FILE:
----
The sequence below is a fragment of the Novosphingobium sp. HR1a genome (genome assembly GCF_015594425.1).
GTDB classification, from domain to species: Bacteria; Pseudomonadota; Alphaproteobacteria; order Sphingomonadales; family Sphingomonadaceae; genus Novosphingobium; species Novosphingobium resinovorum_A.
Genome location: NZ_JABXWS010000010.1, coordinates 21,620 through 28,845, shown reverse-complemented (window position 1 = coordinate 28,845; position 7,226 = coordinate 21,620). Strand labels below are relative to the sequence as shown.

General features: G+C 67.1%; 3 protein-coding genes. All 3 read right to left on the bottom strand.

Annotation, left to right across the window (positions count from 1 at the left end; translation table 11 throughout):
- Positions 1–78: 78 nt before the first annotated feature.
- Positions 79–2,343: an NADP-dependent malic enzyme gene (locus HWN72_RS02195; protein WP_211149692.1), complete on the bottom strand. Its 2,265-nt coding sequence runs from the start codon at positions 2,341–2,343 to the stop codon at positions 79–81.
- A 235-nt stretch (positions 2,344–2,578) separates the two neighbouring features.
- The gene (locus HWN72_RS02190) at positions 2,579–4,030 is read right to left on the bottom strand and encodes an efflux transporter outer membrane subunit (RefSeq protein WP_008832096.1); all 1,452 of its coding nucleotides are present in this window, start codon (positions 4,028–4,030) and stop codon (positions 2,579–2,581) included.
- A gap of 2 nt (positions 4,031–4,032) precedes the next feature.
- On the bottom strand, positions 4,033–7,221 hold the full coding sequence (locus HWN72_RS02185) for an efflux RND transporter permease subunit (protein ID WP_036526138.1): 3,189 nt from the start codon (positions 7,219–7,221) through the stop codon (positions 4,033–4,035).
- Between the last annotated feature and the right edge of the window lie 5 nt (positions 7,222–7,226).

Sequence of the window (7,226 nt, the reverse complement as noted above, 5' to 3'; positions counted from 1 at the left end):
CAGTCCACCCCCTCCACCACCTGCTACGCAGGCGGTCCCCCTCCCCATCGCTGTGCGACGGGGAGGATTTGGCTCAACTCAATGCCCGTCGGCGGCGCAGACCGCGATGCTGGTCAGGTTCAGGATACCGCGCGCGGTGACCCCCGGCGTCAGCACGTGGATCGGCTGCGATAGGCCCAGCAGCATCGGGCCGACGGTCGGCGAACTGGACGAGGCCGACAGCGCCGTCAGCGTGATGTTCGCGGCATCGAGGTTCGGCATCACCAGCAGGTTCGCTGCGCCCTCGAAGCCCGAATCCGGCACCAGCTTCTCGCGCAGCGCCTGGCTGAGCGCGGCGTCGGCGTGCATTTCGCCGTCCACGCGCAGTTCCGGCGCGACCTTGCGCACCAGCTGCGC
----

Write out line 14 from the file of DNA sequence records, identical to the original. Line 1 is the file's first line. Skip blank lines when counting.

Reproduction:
CAGTCCACCCCCTCCACCACCTGCTACGCAGGCGGTCCCCCTCCCCATCGCTGTGCGACGGGGAGGATTTGGCTCAACTCAATGCCCGTCGGCGGCGCAGACCGCGATGCTGGTCAGGTTCAGGATACCGCGCGCGGTGACCCCCGGCGTCAGCACGTGGATCGGCTGCGATAGGCCCAGCAGCATCGGGCCGACGGTCGGCGAACTGGACGAGGCCGACAGCGCCGTCAGCGTGATGTTCGCGGCATCGAGGTTCGGCATCACCAGCAGGTTCGCTGCGCCCTCGAAGCCCGAATCCGGCACCAGCTTCTCGCGCAGCGCCTGGCTGAGCGCGGCGTCGGCGTGCATTTCGCCGTCCACGCGCAGTTCCGGCGCGACCTTGCGCACCAGCTGCGC